The second-to-last episode of any TV season needs to ramp up the action, and it needs to do it good. So you’ll have to excuse me if I sound disappointed this morning, but I’m suffering from a swirling hangover of confusion after last night’s very odd (and oddly placed) episode of The L Word. Eleven weeks into a rejuvenated fourth season, and our central storylines are… Paige’s whiny hopes for a birthday gift from Shane? Leonard Kroll’s anger at his newly lesbian wife? Tasha’s post-traumatic flashbacks to — oh, L Word, do we have to go there? — combat in Iraq? And stop, wait a minute, hold up! We’ve gotten a total of about 13 minutes with Max all season, and now you decide to give him full play?
What’s up, my little lesbian friend of a show? You gave me so much last week! Jodi Lerner’s all-hands bitchfest, that totally awkward dinner party, Bette’s rants and raves, sex at the races… it was all so much fun. And when I saw that this week’s episode was titled “Literary License to Kill,” I just knew that we were in for a big, Crazy Jenny-sized explosion of cuckoo. “Lez Girls” has been released, and the gang is finding out just how badly Jenny skewered them in print. (What kind of friend is she, not asking her publisher to send out some galleys?) I wanted another throwdown, and all I got was a too-brief glimpse of Crazy Jenniness more than 35 minutes into the episode. Very uncalled for.
addCredit(“The L Word: Paul Michaud/Showtime”)
Funny how just last week I noticed my stomach felt normal for thefirst time in more than a year. That’s because I was finally startingto get my appetite back after last season’s nauseating fellatio scenebetwixt Max, Alan Cumming’s sleazy, entirely unnecessary party promoterBillie Blaikie, and a strap-on. Oops! There went that. Look, I likeMax. I think it’s great that The L Word has incorporated atransgender character onto its canvas, and hope Max sticks around witha compelling story next year. I applaud Max for walking away from acrappy IT job, and I think his new girlfriend, Brooke, is a hottie. ButI just don’t know that I want to see prosthetic penises being floppedabout in the middle of my sex scenes. I’m vanilla like that.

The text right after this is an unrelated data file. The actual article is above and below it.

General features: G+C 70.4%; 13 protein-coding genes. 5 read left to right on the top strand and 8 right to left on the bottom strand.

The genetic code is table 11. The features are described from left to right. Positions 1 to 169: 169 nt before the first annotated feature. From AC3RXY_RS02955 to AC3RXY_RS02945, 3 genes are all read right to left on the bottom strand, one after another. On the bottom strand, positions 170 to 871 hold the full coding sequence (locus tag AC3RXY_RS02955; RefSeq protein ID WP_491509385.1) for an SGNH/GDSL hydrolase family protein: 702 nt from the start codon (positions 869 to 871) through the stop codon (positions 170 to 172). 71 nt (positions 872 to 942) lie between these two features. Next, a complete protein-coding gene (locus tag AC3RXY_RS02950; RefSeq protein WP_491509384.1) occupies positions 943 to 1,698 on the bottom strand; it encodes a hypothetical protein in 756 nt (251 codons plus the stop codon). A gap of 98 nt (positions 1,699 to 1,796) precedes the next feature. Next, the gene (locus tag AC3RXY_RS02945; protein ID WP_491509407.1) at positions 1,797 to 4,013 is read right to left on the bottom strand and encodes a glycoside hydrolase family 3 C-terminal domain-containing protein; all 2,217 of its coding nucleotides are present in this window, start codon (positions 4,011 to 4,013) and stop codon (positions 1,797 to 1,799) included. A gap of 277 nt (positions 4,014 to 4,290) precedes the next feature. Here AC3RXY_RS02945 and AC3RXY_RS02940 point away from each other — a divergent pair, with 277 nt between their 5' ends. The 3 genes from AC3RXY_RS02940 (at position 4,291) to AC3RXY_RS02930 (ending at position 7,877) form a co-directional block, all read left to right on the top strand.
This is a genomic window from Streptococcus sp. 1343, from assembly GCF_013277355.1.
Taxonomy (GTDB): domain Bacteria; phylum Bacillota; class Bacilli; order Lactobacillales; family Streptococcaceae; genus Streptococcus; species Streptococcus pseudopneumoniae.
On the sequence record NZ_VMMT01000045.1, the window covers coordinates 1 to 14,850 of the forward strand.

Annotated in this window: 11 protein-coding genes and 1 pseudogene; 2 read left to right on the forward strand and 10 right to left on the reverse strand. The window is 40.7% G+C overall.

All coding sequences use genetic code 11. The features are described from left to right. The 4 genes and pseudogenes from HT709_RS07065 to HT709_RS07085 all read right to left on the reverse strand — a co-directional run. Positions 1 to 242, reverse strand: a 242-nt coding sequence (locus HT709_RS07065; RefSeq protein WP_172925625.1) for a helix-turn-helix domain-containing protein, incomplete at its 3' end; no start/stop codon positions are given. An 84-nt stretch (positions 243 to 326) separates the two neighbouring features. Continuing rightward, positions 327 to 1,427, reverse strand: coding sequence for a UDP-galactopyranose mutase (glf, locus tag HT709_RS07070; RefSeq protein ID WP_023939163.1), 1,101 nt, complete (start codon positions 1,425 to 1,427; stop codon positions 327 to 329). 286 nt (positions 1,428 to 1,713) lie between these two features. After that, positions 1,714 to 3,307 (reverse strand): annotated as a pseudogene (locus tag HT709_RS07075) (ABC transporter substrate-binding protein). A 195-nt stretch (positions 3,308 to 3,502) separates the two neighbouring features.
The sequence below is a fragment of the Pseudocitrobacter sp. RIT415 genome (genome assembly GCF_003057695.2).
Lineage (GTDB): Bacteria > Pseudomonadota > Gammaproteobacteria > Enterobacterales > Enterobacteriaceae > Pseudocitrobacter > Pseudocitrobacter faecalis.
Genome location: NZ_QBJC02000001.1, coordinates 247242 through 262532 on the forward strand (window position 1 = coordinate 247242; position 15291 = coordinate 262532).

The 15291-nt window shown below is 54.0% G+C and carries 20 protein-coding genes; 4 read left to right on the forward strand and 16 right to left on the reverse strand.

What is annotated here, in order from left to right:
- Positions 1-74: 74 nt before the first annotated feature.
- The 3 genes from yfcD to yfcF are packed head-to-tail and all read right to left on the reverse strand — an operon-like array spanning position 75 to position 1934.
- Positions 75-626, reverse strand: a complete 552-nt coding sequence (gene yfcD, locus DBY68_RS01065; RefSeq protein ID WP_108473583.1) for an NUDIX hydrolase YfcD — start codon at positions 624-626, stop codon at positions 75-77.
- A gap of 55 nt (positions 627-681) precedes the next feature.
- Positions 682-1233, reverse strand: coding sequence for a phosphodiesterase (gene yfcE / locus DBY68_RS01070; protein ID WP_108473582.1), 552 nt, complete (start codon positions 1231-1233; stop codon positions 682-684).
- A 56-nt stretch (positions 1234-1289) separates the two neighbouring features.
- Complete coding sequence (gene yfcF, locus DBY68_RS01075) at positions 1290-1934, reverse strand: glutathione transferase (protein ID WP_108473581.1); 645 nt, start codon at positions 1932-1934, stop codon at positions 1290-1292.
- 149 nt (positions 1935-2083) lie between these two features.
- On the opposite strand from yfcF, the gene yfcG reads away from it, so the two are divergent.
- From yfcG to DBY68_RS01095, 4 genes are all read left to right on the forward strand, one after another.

Didn’t you find Paige’s behavior a bit presumptuous? Now that Shayhas left town, she wants Shane’s undivided attention and even seemedjealous of her own son because he got that El Panda doll for no specialreason. Geez, lighten up, Paige. Shane — who, as far as I can tell, onlyruns a skateboard shop and has no discernible electronicaconnections — managed to get one of my absolute favorite musicians inthe history of ever, Alison Goldfrapp, to play your birthday. Lightenup, girlfriend! If I were you, I’d pass out, just as I nearly did when Goldfrapp took the stage in New York last fall.
What did you make of Bette’s reaction to the (apparently shocking)news that she’s a control freak? Pretty control freak-y, eh? Bette’s aninteresting heroine, for sure; she’s can be shockingly unaware of herbehavior and doesn’t often feel the need to apologize when she’s actedlike a beast. That, atop her capacity for generosity, is why we loveher. It’s insanity, though, for her to think that she can get away withgiving Jodi Lerner the silent treatment. Jodi’s title, after all, isnot Cal Arts’ concubine-in-residence. She can leave — and perhaps sheshould — whenever she wants. And it’s nice to see Tina (pictured) giving Bette apiece of her mind again. These two are a lot of fun to watch when theyaim for civility.
What do you think will happen during next week’s season finale? WillBette and Jodi get their chance to talk again? How is Tasha going tohandle returning to Iraq without sending Alice off the deep end? IsHelena going to be able to pull herself out of her latest jam? WillJenny find out that Kate Arden wants to ban her from writing the “LezGirls” screenplay? And most importantly, will we again see Bette’ssuper-adorable assistant James, whose appearance always calls for around of shots in any well-run L Word drinking game?